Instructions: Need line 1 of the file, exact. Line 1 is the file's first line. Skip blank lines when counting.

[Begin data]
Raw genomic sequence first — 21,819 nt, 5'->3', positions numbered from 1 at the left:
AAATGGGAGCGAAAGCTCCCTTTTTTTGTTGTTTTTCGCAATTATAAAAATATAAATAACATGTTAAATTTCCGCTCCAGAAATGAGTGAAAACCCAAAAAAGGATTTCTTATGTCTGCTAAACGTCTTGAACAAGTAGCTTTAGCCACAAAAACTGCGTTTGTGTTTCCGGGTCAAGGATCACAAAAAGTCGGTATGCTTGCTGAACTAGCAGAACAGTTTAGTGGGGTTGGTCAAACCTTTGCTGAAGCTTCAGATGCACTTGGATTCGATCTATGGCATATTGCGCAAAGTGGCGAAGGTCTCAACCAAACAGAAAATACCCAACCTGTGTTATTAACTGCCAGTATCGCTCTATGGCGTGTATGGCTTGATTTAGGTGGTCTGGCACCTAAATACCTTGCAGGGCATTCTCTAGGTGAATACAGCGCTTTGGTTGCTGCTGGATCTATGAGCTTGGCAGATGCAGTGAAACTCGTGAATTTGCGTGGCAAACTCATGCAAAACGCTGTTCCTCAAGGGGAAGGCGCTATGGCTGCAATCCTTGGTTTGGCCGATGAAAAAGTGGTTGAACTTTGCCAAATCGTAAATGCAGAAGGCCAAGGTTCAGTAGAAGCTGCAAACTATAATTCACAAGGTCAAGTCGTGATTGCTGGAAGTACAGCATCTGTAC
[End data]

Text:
Raw genomic sequence first — 21,819 nt, 5'->3', positions numbered from 1 at the left: